Hull Planking Fastenings:
The Luna's hull planking is secured by a combination of locust
trunnel pegs which extend through the planking, framing, and ceiling,
and spikes, bronze below the waterline and galvanized iron above the
waterline. The planking seams
are horizontal and the planking butt is vertical, aligned with a
frame. These seams have been
reefed with handtools and circular power saws fitted with special
blades to remove all of the old caulking material and provide a clean
space for new caulking.
This photo shows original
material. The white oak planking has been sanded and power disced,
which has removed a small depth of old, rough surface.
The trunnels are so sound that the original wedges that were
driven into them to broaden their ends and secure them are clearly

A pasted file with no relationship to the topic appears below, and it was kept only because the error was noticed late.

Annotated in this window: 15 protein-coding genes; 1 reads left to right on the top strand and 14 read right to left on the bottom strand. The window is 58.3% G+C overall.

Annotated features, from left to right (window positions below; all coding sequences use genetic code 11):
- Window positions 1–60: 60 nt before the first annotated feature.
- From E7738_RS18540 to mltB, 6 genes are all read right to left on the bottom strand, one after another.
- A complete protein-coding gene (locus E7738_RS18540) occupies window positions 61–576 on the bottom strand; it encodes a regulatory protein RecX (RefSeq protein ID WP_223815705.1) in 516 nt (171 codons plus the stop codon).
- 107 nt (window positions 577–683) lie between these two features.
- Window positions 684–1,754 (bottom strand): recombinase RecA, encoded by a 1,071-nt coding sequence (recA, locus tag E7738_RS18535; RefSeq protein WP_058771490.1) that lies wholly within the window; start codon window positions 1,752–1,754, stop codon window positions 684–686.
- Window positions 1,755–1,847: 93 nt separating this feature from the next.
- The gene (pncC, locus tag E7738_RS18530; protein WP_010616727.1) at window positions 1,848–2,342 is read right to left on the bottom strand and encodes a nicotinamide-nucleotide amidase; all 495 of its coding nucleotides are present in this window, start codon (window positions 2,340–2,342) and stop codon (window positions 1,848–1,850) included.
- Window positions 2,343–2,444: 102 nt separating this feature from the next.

visible. The bronze spike
heads seen here are square-headed and sit within wood that has been
slightly stained over 70 years by the tarnishing of the spikes.
Wood near spikes was disced rather than planed because the
spikes would damage power planes.
This is a view of the mid port
quarter bow area. In Febuary,
the entire surviving hull planking was coated with linseed oil to
prevent the planking from drying out and shrinking, which would have
caused overly wide seams for caulking.
If seams are too wide, the subsequent swelling upon immersion
in water can make recaulking difficult and less effective,
particularly when the seam closes and cracks the outside sealing